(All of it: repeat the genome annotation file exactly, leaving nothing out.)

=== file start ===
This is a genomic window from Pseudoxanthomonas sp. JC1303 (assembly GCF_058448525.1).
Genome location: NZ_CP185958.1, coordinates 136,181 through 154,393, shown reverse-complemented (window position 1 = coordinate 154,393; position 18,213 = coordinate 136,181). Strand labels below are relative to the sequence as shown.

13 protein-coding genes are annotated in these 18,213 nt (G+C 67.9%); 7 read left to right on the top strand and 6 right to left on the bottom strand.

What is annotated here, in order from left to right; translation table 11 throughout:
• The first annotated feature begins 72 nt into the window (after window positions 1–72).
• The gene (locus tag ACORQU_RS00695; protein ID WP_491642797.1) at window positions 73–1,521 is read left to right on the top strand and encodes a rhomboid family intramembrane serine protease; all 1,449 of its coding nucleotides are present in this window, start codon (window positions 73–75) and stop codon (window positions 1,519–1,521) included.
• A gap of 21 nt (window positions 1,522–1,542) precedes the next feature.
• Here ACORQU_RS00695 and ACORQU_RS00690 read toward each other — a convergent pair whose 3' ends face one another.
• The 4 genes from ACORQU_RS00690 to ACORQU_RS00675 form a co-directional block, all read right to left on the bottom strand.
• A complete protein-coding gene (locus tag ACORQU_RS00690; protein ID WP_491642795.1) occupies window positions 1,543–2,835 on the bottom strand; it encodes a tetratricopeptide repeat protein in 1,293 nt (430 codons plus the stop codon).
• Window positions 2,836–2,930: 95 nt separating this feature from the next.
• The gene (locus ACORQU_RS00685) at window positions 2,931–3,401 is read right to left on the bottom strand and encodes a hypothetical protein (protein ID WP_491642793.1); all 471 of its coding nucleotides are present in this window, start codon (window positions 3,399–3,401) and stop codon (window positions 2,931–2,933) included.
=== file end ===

This is a genomic window from Pseudoxanthomonas sp. JC1303 (assembly GCF_058448525.1).
Genome location: NZ_CP185958.1, coordinates 136,181 through 154,393, shown reverse-complemented (window position 1 = coordinate 154,393; position 18,213 = coordinate 136,181). Strand labels below are relative to the sequence as shown.

13 protein-coding genes are annotated in these 18,213 nt (G+C 67.9%); 7 read left to right on the top strand and 6 right to left on the bottom strand.

What is annotated here, in order from left to right; translation table 11 throughout:
• The first annotated feature begins 72 nt into the window (after window positions 1–72).
• The gene (locus tag ACORQU_RS00695; protein ID WP_491642797.1) at window positions 73–1,521 is read left to right on the top strand and encodes a rhomboid family intramembrane serine protease; all 1,449 of its coding nucleotides are present in this window, start codon (window positions 73–75) and stop codon (window positions 1,519–1,521) included.
• A gap of 21 nt (window positions 1,522–1,542) precedes the next feature.
• Here ACORQU_RS00695 and ACORQU_RS00690 read toward each other — a convergent pair whose 3' ends face one another.
• The 4 genes from ACORQU_RS00690 to ACORQU_RS00675 form a co-directional block, all read right to left on the bottom strand.
• A complete protein-coding gene (locus tag ACORQU_RS00690; protein ID WP_491642795.1) occupies window positions 1,543–2,835 on the bottom strand; it encodes a tetratricopeptide repeat protein in 1,293 nt (430 codons plus the stop codon).
• Window positions 2,836–2,930: 95 nt separating this feature from the next.
• The gene (locus ACORQU_RS00685) at window positions 2,931–3,401 is read right to left on the bottom strand and encodes a hypothetical protein (protein ID WP_491642793.1); all 471 of its coding nucleotides are present in this window, start codon (window positions 3,399–3,401) and stop codon (window positions 2,931–2,933) included.